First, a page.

If Yale is not stressful enough already, it will become even more intense over the next few weeks for seniors.
With deadlines quickly approaching, many members of the Class of 2001 are finishing senior essays, seminar papers and projects, some worth up to two Yale credits. For this group, the spring semester is a time of both anxiety and relief as the projects near completion.
In most majors, students are required to submit a final project or paper, although they vary widely. While some students are able to research topics about which they feel passionate, others are simply challenged to fulfill the requirements by the deadline.
History majors, for example, have a two-semester, two-credit, approximately 50-page senior essay, while theater studies majors, in line with nature of the major, are offered much more flexibility to pursue a project that could be either written or performance-based. But even within each major, the experience of the student is largely defined by the student’s topic or subject matter and his or her enthusiasm for it.
Christine Anthony ’01, a history major, is finishing her senior essay on the development of the Methodist Church in Oklahoma.
After several months of tiresome research, which involved trips to Southern Methodist University in Dallas and the Methodist Archives in Oklahoma, the topic is “getting old.”
“The experience is valuable but exhausting,” Anthony said. “The history senior essay is full year and there are so many early requirements in terms of research that a lot of people get burnt out by the writing phase, when I think the enthusiasm and energy is most needed.”
Anthony chose a topic that was of personal significance not only because she is a Methodist from Oklahoma, but also because there is limited scholarship on the topic.
“The nature of the writing is explaining why people should care,” Anthony said. “What I need to make come across is that Oklahoma has a unique history.”
Anthony’s pressure to finish her paper on time is compounded by the other scholastic and extra-curricular activities that Yale demands. While applying for jobs for next year, she is also attending interviews for her secret society and writing her senior essay.
The same is true for Whiffenpoof David Haskell ’01.
As an ethics, politics and economics major with a concentration in the American city, Haskell is nearing completion on an increasingly popular topic, new urbanism.
Haskell’s research has taken him from Yale’s Art and Architecture Library to Baton Rouge, La., with the help of a Mellon Grant to complete interviews and take photographs as part of a case study. Drawing on Yale resources, most notably the Yale faculty, has granted Haskell the means to complete such an ambitious project.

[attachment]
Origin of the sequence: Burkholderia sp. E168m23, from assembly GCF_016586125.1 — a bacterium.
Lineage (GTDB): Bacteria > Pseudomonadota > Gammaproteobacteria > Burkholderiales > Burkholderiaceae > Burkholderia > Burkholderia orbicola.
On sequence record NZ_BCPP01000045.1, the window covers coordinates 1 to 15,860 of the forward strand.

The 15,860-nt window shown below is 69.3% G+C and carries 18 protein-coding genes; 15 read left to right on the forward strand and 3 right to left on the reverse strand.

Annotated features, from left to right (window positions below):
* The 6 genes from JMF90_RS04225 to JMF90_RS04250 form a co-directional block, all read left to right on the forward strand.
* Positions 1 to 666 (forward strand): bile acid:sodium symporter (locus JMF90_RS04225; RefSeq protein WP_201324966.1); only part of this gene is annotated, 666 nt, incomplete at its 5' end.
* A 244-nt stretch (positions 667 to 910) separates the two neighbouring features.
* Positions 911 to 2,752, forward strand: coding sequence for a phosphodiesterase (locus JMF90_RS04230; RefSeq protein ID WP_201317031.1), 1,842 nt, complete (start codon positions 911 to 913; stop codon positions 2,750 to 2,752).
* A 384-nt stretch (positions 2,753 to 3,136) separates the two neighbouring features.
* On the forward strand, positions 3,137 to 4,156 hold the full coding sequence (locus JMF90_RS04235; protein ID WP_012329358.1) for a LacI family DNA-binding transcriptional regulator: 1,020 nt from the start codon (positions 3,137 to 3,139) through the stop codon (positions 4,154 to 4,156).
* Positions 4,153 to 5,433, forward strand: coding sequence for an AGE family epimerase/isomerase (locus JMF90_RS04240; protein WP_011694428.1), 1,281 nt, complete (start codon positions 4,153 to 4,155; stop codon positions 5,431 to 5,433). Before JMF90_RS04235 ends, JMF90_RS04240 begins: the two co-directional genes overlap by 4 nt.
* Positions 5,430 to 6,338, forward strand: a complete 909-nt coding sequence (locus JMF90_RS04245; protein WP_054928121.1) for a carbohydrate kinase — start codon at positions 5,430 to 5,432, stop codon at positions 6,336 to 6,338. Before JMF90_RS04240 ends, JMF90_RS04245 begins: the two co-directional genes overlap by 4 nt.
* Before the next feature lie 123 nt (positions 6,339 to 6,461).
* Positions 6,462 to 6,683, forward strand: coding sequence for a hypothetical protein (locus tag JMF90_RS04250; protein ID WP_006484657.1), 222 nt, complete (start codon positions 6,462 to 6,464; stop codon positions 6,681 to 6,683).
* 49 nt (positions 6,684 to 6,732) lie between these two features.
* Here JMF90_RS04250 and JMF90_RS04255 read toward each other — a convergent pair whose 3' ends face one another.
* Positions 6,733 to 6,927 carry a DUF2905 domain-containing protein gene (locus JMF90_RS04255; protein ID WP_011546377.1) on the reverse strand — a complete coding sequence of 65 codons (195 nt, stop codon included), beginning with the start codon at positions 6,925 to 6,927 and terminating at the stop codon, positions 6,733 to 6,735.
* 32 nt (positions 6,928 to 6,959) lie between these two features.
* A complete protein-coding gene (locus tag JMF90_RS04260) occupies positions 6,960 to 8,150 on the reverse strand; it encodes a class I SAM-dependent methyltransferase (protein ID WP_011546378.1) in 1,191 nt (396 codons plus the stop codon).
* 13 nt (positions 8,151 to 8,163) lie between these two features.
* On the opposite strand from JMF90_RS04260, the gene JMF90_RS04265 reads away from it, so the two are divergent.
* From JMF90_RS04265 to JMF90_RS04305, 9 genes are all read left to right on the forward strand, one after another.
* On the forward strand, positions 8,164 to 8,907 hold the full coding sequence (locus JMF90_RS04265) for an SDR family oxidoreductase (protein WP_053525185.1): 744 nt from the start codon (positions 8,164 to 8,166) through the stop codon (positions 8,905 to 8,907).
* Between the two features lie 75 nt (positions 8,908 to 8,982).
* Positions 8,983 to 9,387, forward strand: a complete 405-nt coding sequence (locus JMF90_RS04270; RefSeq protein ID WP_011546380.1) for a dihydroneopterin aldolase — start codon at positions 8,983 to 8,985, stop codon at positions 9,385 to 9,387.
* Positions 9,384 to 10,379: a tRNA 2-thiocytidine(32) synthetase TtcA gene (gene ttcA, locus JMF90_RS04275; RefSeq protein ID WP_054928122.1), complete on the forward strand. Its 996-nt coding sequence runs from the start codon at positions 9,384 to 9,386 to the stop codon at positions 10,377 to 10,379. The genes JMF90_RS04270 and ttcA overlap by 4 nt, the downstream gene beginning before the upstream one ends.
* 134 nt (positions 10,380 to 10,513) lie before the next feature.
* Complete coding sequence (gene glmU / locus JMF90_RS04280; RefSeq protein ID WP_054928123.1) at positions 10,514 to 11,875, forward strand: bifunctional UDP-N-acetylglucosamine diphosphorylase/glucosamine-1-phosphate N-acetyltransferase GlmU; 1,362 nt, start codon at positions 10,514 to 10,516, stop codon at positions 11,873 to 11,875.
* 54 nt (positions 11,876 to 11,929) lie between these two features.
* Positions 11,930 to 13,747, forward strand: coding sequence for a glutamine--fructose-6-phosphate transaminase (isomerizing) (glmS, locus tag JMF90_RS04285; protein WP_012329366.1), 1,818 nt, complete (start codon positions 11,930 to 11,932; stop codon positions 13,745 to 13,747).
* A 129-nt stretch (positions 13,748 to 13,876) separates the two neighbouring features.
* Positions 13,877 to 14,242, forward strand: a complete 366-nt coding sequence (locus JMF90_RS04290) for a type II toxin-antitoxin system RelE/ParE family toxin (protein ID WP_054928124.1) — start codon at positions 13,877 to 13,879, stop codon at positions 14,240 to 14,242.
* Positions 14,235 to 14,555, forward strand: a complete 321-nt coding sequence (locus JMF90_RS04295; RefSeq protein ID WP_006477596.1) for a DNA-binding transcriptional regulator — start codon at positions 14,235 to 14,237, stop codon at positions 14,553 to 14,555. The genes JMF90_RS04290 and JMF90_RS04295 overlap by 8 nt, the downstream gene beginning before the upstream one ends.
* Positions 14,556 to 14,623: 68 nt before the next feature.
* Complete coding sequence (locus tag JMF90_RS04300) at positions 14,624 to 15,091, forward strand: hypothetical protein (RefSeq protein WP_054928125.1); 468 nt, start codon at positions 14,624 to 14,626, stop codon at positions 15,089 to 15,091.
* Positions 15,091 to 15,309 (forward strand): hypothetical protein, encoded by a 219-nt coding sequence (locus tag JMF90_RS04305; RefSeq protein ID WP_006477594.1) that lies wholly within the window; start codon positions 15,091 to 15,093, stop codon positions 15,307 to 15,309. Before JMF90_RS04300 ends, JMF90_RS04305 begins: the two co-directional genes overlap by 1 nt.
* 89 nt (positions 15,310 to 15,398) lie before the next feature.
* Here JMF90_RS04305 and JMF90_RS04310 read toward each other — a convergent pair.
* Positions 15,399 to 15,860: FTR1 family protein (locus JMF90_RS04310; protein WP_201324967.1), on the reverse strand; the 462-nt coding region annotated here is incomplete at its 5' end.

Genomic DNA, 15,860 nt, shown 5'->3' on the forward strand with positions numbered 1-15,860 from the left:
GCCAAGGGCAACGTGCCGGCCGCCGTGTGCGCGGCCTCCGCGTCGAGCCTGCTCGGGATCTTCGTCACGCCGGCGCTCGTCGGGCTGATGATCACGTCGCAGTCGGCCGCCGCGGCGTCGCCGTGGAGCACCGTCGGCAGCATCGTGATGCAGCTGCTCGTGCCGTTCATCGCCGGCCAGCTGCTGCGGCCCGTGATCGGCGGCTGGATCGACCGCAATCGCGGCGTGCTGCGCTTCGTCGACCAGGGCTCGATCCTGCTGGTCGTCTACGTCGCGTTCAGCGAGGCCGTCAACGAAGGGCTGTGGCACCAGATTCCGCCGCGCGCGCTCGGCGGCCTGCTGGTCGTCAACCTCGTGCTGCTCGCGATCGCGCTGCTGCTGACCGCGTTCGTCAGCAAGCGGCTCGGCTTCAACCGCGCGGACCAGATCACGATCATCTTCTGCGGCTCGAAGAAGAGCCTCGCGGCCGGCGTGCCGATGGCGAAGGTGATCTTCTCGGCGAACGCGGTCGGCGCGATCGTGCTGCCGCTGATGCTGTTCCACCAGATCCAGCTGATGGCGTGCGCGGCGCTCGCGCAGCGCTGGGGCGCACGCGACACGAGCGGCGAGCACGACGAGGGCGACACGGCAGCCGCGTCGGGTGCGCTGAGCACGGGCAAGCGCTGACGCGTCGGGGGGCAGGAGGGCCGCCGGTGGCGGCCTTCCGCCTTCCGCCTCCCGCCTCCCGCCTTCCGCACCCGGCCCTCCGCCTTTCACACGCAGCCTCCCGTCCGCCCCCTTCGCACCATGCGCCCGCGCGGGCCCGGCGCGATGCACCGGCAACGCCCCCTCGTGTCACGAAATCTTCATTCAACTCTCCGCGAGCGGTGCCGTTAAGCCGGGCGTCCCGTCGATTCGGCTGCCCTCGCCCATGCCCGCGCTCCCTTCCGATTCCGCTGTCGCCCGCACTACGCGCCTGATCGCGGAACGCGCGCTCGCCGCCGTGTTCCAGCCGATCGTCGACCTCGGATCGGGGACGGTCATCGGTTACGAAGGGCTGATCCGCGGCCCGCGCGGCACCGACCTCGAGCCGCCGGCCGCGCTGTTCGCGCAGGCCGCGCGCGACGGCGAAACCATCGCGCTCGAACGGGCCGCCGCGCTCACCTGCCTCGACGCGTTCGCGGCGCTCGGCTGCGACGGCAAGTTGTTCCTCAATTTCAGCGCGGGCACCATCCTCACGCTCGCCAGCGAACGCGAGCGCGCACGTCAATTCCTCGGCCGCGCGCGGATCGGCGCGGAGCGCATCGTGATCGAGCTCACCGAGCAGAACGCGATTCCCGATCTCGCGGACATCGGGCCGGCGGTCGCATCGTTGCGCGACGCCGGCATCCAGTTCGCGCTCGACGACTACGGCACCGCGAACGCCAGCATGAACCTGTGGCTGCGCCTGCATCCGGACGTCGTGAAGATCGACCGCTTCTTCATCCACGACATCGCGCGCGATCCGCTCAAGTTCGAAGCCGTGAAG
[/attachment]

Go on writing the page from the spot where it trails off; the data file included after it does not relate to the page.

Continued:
Many Yale faculty are interested in new urbanism, so Haskell had support from history of art professor Vincent Scully and architecture professors Alexander Garvin and Andres Duaney.
“It is exciting to write about something that has a lot of activity at Yale,” Haskell said. “I have been exploring this topic for a few years, so the essay is a culmination of this work. I feel like there is a lot of personal pressure to write something interesting.”
While Haskell’s ambition has remained high throughout the project, that has not been the experience of history major Shruti Adhar ’01. Despite the two-semester time allotment for the senior essay, Adhar only chose her topic, the Washington Project for the Arts, early in second semester, after abandoning her first topic, which “flopped.”
“The new topic is so amazing but I don’t feel have enough time to be exhaustive,” Adhar said. “There are no secondary sources, so I need to rely on only primary documents, but mine are not archived — they come from people’s wastebaskets. The organization has moved five times and no one has gone through their papers. I guess that these are the problems that a historian faces.”
At this stage, Adhar has only a “sloppy half a draft” and faces an April 11 deadline. But she said she has strong support from her advisor, history professor Jay Gitlin.
“He is my therapist, my father and my best friend,” Adhar said, although she and Gitlin are not actually related.
For theater studies majors, the process is significantly different than that of those writing traditional essays, but Brian Tanen ’01 said the relationship between student and advisor and the amount of work needed to complete the project may be the same.
Tanen decided to write a full-length play for his senior project, “Selfish,” instead of opting to complete either an essay or another creative project in a number of concentrations such as acting, directing or design.
Tanen, who is 50 pages into his full-length play, is defensive about the work involved in the theater studies senior project, especially when it is criticized by those outside the major for being “easier” than the traditional senior essay.
“Being in a play is actually a really big time commitment,” Tanen said. “People might be tempted to think that because it is a creative project it is less academic.”
But professor Cynthia Russett, senior essay director for the history department, said students will have fond memories of the process.
“When they look back they find it to be a valuable experience,” Russett said. “On the whole, they appreciate the depth of the project.”